Michael Govan interview with John Baldessari at LACMA

Two Thursdays ago we got a chance to sit in on a fascinating interview between Michael Govan, the current Director of LACMA, and John Baldessari, conceptual American artist who probes the irony of contemporary art. The interview took place at LACMA in an auditorium filled with on-lookers.  Govan introduced Baldessari by presenting his work “Pure Beauty” on a large projector. This work started the conversation by delving into Baldessari’s thought process when conceptualizing words and language. The next slide was a picture of Baldessari’s “Wrong”, a photograph of a man with a palm tree behind his head with the word “wrong” under the image. Baldessari explained that most of the images authors or teachers would say were “wrong” he thought were great. He expressed that we, as a people, are obsessed with “how-to” guides, yearning for someone to tell us what is “right”.

Govan pointed that Balessari’s work exploits the “process” of art making. Baldessari explained that he goes to his studio everyday, not for inspiration, but for boredom. He believes that by going to the same space everyday he will eventually become bored and out of boredom comes creativity.

My favorite work that was shown was his photographic California Map Project, an exercise in word and image juxtaposition. Baldessari took a map of California and wherever the letters of the word “California” landed on the map Baldessari physically went to that geographic location and created that specific letter on the ground. When placed together the photographs spelled “California”.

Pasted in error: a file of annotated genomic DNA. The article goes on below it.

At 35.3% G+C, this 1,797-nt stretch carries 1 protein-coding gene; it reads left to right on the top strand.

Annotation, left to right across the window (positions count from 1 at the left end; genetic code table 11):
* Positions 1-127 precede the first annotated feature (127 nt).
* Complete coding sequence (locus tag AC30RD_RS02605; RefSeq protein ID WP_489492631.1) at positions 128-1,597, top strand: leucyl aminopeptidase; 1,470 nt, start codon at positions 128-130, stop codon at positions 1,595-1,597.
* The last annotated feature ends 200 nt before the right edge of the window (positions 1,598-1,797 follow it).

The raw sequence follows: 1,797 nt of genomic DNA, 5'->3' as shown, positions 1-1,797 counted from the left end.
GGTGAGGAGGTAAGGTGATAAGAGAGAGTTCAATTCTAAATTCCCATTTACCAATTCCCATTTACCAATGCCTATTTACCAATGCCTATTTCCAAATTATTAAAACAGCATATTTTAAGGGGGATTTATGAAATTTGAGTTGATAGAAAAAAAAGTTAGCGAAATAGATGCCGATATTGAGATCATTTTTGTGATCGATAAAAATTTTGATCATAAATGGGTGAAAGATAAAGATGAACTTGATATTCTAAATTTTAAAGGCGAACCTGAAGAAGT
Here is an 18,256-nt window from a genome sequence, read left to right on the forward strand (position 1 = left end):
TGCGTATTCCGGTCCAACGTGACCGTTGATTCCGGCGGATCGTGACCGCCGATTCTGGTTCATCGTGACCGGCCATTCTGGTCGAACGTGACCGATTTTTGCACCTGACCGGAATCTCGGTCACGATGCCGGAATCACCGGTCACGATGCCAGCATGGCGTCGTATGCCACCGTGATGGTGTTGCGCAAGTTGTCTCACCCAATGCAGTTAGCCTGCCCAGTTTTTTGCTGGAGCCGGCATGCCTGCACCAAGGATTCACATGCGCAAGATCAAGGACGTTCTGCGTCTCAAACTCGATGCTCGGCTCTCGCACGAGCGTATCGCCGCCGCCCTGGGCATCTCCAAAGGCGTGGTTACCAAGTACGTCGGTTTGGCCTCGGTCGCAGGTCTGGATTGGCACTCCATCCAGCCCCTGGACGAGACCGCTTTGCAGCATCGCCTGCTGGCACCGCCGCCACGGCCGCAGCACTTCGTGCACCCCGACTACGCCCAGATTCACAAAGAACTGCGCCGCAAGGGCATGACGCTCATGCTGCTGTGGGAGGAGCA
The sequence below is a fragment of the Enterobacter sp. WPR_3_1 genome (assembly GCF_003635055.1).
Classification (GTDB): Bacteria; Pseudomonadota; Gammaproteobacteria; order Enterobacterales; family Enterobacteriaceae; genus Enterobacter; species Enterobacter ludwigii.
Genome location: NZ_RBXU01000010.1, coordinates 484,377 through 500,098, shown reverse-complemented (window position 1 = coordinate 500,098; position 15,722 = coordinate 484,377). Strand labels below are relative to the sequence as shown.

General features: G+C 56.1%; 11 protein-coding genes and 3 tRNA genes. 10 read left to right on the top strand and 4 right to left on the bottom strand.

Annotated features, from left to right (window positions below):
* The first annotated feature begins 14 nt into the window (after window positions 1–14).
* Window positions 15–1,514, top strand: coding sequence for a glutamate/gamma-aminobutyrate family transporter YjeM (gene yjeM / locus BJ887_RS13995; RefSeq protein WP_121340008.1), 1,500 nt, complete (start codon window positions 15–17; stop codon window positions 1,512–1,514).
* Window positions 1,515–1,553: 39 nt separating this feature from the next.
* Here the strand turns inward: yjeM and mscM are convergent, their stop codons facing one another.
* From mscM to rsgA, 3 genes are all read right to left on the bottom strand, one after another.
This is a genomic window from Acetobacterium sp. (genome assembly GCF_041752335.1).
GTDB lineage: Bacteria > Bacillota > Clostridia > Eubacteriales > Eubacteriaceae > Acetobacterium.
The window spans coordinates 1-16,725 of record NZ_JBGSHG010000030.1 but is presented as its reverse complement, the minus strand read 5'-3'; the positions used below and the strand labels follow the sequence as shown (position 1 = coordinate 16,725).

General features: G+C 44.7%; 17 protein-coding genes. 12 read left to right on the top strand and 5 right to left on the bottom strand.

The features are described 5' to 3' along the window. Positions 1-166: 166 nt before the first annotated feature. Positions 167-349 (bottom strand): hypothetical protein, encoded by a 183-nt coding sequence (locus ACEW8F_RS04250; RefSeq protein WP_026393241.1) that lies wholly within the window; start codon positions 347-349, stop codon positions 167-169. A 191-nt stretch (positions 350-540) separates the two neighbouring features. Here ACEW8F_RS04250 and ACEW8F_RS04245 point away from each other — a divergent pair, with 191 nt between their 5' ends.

Later in the interview Govan discussed the transformation of the LACMA logo. The current LACMA logo with the lines under the first “L” and last “A” came from Baldessari. Someone in the audience asked Baldessari how long it took him to come up with the idea, and Baldessari responded, “Do you have an hour?

Overall the interview was interesting and enlightening. To hear the artist explain his thought process and intentions was very helpful when discerning the meaning of a work of art.  After hearing him talk we all agreed that Baldessari was clever and funny. Can’t wait to go to another artist interview at LACMA.

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